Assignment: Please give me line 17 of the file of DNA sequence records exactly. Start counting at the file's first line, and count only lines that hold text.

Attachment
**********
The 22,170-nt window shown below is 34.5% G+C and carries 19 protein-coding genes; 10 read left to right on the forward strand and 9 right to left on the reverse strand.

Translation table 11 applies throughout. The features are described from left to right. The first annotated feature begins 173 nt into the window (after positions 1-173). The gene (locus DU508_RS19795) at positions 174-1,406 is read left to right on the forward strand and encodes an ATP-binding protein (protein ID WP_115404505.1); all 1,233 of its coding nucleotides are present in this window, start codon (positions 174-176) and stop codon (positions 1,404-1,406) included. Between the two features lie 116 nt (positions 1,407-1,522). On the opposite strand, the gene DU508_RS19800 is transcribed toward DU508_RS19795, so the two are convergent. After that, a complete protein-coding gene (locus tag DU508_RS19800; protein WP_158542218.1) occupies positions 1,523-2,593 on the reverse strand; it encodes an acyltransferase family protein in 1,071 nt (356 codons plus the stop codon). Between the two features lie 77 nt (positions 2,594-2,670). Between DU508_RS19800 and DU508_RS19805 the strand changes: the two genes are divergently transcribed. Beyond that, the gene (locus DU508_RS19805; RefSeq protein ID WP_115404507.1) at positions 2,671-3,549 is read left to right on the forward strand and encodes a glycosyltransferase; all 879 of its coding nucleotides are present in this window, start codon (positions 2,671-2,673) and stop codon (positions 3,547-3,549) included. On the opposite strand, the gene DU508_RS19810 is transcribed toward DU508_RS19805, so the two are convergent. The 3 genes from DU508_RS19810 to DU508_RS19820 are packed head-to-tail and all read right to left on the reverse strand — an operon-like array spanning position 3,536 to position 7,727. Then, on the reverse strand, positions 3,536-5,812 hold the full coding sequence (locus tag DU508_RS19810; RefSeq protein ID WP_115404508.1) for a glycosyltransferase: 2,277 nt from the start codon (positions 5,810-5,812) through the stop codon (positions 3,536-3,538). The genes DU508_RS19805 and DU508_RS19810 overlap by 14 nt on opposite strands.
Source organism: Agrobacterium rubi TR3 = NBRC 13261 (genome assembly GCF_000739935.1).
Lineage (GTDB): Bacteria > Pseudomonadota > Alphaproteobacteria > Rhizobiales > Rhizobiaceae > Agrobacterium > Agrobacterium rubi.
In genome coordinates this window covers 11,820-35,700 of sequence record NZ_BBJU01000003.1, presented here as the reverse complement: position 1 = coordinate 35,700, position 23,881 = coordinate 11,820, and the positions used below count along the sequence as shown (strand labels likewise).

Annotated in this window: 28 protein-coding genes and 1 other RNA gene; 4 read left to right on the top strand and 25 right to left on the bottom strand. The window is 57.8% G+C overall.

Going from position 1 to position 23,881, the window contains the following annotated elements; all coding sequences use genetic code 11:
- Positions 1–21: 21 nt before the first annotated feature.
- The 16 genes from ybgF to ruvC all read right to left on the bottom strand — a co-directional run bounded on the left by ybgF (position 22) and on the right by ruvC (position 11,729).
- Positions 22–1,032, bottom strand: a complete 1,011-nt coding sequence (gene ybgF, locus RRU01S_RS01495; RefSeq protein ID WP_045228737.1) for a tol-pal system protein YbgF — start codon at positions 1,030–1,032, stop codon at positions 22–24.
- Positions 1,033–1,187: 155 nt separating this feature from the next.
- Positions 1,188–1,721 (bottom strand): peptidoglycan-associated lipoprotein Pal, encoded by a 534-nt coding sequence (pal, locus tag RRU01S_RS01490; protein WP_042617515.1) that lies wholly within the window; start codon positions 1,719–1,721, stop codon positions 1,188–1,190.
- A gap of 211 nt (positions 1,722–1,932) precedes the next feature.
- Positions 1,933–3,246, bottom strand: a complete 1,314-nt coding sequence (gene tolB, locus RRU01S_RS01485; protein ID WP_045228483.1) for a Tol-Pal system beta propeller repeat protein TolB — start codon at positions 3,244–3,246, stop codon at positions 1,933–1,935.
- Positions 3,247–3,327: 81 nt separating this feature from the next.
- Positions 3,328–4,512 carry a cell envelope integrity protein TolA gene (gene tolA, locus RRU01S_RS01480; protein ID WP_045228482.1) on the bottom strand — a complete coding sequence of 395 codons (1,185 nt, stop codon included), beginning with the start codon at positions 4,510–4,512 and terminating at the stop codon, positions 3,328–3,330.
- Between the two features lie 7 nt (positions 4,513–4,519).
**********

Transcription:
- Between the two features lie 7 nt (positions 4,513–4,519).